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the pisco sour March 22, 2007

Filed under: cocktails,drink of the week — liquorandlibations @ 6:51 pm

For a touch of South American flavour, try out a pisco sour. During a year spent in Chile and Peru I discovered pisco sours were the beverage of choice, and a point of national pride for both countries…a source of some controversy. Pisco is a liquor distilled from grapes, a type of brandy or aquardiente that is light in colour and high in alcohol content. It has become easier to find in Canada – lucky us – with most government run liquor stores carrying the Chilean brand, Pisco Capel.

2 ounces Pisco
Juice from 1 lime or lemon
1 tsp sugar or ¼ ounce simple syrup

1 dash Angostura bitters
Peruvian option: 1/2 egg white

Shake well with ice and serve in a cocktail glass, garnished with the beaten
egg white and bitters. Be careful though, Pisco packs a punch!

For an easier, slightly lowbrow alternative have a pisco and canada. This is the drink on the street in coastal Chile and is pure and simple – pisco and canada dry gingerale. This is more or less the cultural equivalent of a rum and coke, but slightly more dangerous (as you may discover). Enjoy!


9 Responses to “the pisco sour”

  1. sean mccabe Says:

    Chilean Pisco, isn’t this stuff the bottom of the barrel!!!
    Peruvian is the original and best for pisco sour.

  2. liquorandlibations Says:

    ahh, the dispute continues…Peru does have a stronger historical claim, I will give you that. The word pisco has Quechua roots, and the liquor was first produced in Peru in the 17th century by the Spanish. However both countries began growing the grapes and making liquor during their time under Spanish rule. Plus, Chile currently produces 10 times more Pisco than Peru.

    That said, good Peruvian Pisco can be better than Chilean (the Chilean can be a bit sweeter), but what it comes down to when you are not in either of these countries is consistent quality and access. Chile has more product and an established export market, while economic and political turmoil in Peru have resulted in lack of reliable supply.

    So I conclude that if you can find a good Peruvian pisco – go for it! Otherwise, the Chilean brands are easier to find, have a high consistent quality, and really…are still quite tasty.

  3. Ana Says:

    It is true what you said about access to Peruvian Pisco. I have gone to many liquor stores in Vancouver and could not find any Peruvian Pisco, but I could find Chilean Pisco. However, I can not buy it because once you tried the Peruvian Pisco sour, you can not compare it to the Chilean one. The process of producing Peruvian Pisco and Chilean Pisco are different, and the way of preparing pisco sour is different too. As a result, the taste can not be the same. I just prepare the Peruvian one with Peruvian Pisco whenever my family comes to visit me and bring with them a bottle of Peruvian Pisco.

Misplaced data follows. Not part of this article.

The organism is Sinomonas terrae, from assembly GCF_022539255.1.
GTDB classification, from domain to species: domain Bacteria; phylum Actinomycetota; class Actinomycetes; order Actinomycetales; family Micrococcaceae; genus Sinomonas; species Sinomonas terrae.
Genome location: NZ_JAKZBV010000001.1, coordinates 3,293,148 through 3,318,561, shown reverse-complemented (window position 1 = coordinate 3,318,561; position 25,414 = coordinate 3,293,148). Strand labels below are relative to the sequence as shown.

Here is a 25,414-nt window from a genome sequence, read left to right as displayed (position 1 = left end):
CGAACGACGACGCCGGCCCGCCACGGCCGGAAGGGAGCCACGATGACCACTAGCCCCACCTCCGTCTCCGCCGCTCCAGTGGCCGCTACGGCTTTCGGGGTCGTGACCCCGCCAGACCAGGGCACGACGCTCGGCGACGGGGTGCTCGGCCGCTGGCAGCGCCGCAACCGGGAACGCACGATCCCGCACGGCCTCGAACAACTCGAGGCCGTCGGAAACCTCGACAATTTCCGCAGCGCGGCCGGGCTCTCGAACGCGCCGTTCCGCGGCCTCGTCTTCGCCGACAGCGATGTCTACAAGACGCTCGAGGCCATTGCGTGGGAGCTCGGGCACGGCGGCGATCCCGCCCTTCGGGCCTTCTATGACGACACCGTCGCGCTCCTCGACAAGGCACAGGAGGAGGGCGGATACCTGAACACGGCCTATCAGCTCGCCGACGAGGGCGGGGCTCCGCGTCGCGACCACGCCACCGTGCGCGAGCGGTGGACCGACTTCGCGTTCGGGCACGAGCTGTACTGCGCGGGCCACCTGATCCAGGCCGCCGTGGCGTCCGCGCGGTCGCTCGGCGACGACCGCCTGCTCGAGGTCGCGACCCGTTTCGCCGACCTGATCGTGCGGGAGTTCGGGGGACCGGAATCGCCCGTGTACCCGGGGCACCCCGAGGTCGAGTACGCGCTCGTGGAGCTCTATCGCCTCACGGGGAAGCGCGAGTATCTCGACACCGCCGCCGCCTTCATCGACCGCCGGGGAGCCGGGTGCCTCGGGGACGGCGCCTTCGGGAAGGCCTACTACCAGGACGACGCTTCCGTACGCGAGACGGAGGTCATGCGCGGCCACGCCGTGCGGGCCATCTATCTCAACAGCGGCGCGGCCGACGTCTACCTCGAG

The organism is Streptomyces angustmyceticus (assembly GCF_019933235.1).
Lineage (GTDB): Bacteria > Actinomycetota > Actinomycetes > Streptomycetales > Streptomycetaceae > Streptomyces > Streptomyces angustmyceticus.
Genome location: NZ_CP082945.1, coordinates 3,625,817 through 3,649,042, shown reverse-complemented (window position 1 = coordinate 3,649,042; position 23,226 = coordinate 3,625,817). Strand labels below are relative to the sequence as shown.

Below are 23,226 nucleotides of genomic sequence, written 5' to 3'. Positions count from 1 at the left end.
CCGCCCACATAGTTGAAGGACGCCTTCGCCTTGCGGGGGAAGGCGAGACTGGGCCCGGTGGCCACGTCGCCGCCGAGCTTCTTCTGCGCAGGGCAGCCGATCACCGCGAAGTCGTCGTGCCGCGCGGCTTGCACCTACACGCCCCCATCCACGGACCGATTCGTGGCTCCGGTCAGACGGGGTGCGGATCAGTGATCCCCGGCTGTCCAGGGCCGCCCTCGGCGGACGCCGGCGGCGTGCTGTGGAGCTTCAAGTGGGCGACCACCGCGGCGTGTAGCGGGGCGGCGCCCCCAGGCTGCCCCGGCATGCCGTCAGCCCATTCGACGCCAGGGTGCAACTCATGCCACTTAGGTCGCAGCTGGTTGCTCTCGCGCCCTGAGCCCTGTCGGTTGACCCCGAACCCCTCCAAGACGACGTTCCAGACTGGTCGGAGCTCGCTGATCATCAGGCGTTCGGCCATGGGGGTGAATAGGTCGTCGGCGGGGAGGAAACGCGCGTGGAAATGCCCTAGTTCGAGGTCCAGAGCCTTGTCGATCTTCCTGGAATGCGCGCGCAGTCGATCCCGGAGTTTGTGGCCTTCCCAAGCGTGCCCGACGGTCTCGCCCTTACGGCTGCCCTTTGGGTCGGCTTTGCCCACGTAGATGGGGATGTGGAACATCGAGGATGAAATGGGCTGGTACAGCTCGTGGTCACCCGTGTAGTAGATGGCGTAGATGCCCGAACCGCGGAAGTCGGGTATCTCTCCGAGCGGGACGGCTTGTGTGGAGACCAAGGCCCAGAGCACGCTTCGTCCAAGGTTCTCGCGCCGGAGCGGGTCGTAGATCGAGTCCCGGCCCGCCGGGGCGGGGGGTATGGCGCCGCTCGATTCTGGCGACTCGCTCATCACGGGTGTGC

4. Herbie Says:

    I have to say, looking through the bloggosphere for Pisco Sours online and finding that alot have the use of Chilean Pisco is something very odd…in laymans terms, without getting into the whole Peru v Chile thing…think of this little fact.

    In Peru Pisco distillers use on avg 5.5 kilos of grapes to make one 750ml bottle of Pisco, in Chile its less than three kilos…what do ou think makes up the rest of that distilate? You guessed it, either pure alcohol or water…

    Its not really even a debate, its a knowledge thing. Once people try Pisco from Peru, debate is over.

  5. Andrew Says:

    Pisco Capel is a rip off. But try the Chileans Mistral and Artesandos del Coshiguz (or something like that) and will make any Peruvian version to taste like pis… ;o)


    Please tell me where to find the liquor,, make THE PISCO SOUR

    i leave in ny or Westchester think you to send me many stores adresses …

  7. Flipmode Says:

    Pisco liquor is originary from Pisco which is a city in Peru 🙂

  8. Cecilia Says:

    Aw shucks, I was really hoping to find Peruvian Pisco in Vancouver but it seems like only Chilean is available. I’ll try it but I just came back from Peru with a nice bottle and am sad to see it almost all gone 😦

    Btw, in Lima, Pisco with Ginger Ale (or maybe it’s 7up, not sure) and lime is called a Chilcano. This is my new favourite mix drink. I’ll have to try it with the Chilean Pisco, I guess. Can’t we rise up and demand Peruvian Pisco? Who’s with me?!

  9. Kim Says:

    Yes, Peruvian Pisco is much better (and I have been to Pisco, Peru as well 🙂
    Here in Vancouver, I have only found CHilean. I did find a recipe that came pretty close using the Chilean.
    Asked in BCLC but same answer as given above, difficult to get from suppliers. Noticed a new brand from |Chile in BCLC, might try it; just hate being disappointed!! maybe my neighbour will be going back soon, they still have family and don’t drink alcohol.

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